Upon opening an investment listing, you will initially see a landing banner that will provide summary information about the offering. This includes:
- The type of funding/financing in the offering
- The name of the offering
- A brief summary of the opportunity – typically only a few sentences
- What stage the case is in
- How much in damages the plaintiff is seeking
- The size of the deal
After the initial banner is an important row. It has two tabs – one for case details and the other for documents. The contents of the page sections below will update based on what is selected. By default, “case details” is the selected option. Additionally, on the right-hand side of the banner is the minimum and maximum investment amount. These will vary based on the opportunity, so always take note of them!
The case details section contains a lot of important information.
To start with, it will introduce the plaintiff(s) and the defendant(s). Then, it will transition into a more detailed background of the case. The main purpose of this section is to give a simple explanation of the dispute and how the two parties in the case are involved. Additionally, there is information about the counsel – the law firm involved, when they were founded, and the lead counsel.
Cash Flow Model
Given the high-risk and illiquidity of the investment, the cash flow model is an important part of understanding the opportunity. This section features a graph of the projected returns, based on how long the case goes on for. It’s not a linear scale. The potential return generally increases in 6-month time increments. However, the first 12 months is a frequent exception. The graph is intended to be net of estimated fees and expenses.
Since that’s a bit hard to visualize, let’s put it into an example:
- If the case is resolved within the first 12 months, investors are projected to receive 150% of their initial investment.
- However, if the case takes 12-18 months to resolve, investors should receive 175% of their principal back.
- Then, in the case that it takes 3.5 – 4 years to resolve, the projected total return to investors is 300% of their investment amount.
The cash flow model is just a projection. If the case is lost, then 100% of principal will be lost and no return will be earned. Even if the case is won, it’s possible that the plaintiffs are not awarded the amount of damages that are expected. That could mean that returns also fall short of projections.
The documents section will contain a varying amount of information relevant to the case.
In some instances the bulk of material is from an “Investor Packet” that summarizes a variety of information – Subscription Agreement, Risk Factors, Operating Agreement, Funding Agreement, etc… into one document.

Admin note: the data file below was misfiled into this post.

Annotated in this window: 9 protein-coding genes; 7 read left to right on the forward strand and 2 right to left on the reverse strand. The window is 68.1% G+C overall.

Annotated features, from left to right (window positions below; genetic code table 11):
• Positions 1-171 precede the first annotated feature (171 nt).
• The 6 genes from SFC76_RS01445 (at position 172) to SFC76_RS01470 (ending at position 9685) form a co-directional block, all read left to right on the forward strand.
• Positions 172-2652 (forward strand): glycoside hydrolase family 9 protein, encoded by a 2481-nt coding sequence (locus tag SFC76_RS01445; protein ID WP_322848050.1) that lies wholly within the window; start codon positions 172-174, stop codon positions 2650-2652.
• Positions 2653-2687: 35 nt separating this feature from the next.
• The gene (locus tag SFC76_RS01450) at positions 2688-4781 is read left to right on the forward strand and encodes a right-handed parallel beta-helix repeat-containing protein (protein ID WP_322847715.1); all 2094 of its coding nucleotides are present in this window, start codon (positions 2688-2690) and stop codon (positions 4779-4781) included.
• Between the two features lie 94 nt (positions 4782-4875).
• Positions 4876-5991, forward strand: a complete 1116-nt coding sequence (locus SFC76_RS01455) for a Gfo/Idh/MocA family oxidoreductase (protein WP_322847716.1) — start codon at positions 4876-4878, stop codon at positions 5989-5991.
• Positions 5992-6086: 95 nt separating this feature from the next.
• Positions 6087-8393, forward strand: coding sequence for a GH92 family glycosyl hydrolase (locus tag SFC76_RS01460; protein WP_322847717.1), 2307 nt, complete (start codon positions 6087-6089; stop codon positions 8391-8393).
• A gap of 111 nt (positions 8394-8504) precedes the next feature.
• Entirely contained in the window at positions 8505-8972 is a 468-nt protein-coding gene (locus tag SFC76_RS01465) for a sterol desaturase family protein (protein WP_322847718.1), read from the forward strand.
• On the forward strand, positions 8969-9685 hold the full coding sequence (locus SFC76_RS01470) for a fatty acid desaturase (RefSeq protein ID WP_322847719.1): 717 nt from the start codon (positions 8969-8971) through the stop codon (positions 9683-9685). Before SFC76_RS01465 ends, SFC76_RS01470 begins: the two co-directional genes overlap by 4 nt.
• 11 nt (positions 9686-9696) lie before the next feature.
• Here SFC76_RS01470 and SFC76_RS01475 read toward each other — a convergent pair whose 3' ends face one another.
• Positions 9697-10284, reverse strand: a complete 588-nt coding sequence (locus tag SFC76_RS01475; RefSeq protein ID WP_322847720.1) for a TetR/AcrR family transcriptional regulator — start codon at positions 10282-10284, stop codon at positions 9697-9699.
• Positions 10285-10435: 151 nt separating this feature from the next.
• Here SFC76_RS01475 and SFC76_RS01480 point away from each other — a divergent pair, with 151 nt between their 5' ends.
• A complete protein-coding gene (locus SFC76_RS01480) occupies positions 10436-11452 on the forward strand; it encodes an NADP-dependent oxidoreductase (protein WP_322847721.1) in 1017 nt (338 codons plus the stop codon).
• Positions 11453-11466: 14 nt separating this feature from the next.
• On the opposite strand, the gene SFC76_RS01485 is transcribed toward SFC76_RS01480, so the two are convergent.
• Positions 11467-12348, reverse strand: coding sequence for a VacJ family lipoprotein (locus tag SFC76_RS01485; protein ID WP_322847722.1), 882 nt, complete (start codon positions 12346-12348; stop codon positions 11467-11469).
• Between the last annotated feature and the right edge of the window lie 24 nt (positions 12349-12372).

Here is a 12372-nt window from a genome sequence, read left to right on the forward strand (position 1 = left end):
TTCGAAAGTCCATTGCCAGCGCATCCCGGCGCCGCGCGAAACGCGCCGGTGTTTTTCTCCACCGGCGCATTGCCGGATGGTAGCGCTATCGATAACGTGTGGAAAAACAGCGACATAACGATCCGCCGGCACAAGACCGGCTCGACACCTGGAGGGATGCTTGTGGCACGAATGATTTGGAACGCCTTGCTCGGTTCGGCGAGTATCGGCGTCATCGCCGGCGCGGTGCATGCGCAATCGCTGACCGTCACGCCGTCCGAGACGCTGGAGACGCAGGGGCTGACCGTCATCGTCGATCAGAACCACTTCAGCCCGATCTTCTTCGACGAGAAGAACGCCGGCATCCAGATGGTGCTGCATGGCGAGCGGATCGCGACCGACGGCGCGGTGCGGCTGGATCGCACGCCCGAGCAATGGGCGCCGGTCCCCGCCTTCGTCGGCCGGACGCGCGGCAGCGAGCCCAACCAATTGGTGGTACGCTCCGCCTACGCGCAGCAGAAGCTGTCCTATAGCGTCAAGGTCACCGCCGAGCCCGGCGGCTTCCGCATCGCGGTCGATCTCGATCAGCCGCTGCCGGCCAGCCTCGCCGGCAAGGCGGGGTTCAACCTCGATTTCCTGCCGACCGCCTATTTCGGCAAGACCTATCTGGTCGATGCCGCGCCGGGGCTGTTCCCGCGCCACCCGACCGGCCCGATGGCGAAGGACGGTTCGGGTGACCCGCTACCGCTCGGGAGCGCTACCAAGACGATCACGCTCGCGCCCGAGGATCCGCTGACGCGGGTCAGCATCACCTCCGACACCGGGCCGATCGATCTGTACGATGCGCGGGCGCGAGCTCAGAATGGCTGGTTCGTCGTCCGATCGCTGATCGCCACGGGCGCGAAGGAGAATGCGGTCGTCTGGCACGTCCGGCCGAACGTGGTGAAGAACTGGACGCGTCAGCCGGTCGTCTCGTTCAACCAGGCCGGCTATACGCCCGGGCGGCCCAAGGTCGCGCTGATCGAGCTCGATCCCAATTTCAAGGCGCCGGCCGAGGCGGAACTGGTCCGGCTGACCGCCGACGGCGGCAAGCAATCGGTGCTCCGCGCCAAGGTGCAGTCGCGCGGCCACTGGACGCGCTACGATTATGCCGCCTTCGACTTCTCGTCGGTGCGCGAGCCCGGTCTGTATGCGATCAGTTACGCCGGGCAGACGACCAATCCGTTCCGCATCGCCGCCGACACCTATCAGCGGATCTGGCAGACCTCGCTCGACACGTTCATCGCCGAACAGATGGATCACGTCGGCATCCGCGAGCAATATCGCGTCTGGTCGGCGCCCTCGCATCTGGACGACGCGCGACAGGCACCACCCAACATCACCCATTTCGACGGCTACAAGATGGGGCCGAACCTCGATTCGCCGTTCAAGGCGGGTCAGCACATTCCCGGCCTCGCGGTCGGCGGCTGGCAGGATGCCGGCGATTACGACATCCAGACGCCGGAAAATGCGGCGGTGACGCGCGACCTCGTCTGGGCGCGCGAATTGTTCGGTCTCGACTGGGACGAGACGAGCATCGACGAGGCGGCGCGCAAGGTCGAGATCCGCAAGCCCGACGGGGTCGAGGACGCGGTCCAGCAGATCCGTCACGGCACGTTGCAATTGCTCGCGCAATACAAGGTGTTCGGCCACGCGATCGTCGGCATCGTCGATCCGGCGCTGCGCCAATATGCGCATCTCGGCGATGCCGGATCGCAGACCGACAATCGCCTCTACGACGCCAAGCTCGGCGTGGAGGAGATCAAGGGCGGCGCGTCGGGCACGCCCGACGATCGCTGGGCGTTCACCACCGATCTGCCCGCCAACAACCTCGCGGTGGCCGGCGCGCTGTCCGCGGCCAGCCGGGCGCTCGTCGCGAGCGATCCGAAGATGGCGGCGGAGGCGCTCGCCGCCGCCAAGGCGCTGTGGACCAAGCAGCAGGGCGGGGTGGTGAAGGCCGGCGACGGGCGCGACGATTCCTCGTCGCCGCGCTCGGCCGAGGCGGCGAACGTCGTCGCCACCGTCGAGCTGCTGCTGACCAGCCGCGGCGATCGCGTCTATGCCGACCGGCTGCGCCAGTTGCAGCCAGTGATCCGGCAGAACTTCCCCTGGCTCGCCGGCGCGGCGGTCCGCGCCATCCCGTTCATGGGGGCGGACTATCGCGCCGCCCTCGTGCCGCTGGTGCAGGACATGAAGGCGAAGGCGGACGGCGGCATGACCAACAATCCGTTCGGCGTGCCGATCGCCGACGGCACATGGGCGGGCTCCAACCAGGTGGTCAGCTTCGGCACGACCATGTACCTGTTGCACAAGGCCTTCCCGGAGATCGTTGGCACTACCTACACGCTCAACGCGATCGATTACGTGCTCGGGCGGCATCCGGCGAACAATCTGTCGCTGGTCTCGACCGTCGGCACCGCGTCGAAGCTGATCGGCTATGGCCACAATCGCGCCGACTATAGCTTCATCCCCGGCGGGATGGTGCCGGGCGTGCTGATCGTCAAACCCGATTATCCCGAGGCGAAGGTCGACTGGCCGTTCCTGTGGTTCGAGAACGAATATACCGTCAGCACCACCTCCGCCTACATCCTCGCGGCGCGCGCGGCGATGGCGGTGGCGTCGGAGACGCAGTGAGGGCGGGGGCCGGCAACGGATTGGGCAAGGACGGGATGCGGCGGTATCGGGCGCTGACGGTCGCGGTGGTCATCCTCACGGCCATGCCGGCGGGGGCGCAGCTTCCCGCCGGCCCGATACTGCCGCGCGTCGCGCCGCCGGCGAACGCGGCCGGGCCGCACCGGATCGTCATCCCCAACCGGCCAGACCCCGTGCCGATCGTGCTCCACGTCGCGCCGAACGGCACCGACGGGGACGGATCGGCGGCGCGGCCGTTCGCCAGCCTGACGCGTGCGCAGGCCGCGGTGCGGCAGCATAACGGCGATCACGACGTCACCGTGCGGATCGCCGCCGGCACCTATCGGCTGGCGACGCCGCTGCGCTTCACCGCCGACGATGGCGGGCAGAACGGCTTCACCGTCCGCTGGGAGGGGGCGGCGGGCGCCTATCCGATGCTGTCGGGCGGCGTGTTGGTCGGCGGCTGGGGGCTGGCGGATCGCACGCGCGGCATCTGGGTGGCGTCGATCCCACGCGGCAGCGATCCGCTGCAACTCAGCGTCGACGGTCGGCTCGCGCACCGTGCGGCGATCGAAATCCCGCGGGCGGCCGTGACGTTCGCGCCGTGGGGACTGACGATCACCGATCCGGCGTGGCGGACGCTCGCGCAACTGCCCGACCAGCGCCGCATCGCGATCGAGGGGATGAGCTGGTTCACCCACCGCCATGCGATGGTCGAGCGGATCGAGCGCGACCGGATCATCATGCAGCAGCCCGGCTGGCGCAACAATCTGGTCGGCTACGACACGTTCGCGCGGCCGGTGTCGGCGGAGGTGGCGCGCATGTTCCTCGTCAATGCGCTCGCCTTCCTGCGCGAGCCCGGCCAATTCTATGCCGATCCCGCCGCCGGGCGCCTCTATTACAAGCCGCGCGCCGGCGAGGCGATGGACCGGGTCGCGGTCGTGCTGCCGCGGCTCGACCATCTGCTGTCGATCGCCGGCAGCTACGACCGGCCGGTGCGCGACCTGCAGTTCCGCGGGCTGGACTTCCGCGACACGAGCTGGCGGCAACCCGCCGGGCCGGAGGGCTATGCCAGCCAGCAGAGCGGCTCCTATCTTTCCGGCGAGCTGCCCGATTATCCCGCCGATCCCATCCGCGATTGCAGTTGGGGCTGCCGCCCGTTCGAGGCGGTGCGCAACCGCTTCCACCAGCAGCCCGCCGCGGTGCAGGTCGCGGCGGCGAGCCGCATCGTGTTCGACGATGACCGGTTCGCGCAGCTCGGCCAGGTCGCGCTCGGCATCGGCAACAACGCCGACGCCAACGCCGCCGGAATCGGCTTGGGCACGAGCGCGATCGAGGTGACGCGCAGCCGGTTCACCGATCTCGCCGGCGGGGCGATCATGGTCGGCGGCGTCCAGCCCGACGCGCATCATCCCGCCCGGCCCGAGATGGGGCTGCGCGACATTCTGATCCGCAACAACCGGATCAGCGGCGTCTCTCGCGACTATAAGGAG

Other listings may have a large variety of legal documents such as a motion to dismiss, the response to the motion to dismiss, and more. It’s nice that LexShares provides these. However, it is extremely unlikely that any of us have the skills or expertise to use these filings to determine whether the case is more likely to be a win or a loss.
At the end of the day, you’re still relying on LexShares to source quality opportunities and accepting at least a 30% chance of losing your principal and earning no returns.
The Investment Portfolio Page
This page provides summary information about two investment portfolios – your and LexShares’.
Viewing the LexShares tab lets you see:
- Investing Activity by Quarter
- This shows both the number of case investments and the total capital invested over time.
- Case Investment Type
- A bar chart which shows the types of cases most frequently invested in.
- Investment Profile
- This section shows three pie charts aggregating different metrics about the portfolio of cases invested in. It includes a breakdown of the amount of damages being sought, the stage of the case, and the jurisdiction.
On your personal tab you can see:
- Case Investment Metrics
- This is mainly a summary of cases you’ve invested in. The name of the case, how much you invested, when you invested, and whether it is still active.
- All Investments
- The total number of cases and total dollars invested over the lifetime of your account on the platform. This section also shows a graph of active and fully resolved cases.
- Case Investment Type
- A bar chart which shows the types of cases you have most frequently invested in.
- Investment Profile
- As with LexShares’ version of this section, you can see three pie charts reporting on different aspects of the portfolio of cases you’ve invested in. It includes a breakdown of the amount of damages being sought, the stage of the case, and the jurisdiction.
Frequently Asked Questions About LexShares
How Frequently Are Investment Opportunities Available?
By our count, there were 7 crowdfunding-style opportunities in 2022. There has already been one in 2023. Opportunities have been relatively infrequent, averaging just over 1 every two months.
There have been two Marketplace Funds. The first opened in 2018 and raised $25M. The second opened in 2020 and grew up to $100M. As of press time, LexShares has not announced a third Marketplace Fund.
Where Is LexShares Based Out Of?
LexShares website lists their corporate address as a building in the Financial District of New York City’s Manhattan borough.
What is LexShares’ Minimum Investment?
LexShares’ minimum investment varies based on the offering, but can be as low as $2500-$3000.
Where To Learn More About LexShares
To learn more about LexShares, take a look at these helpful resources: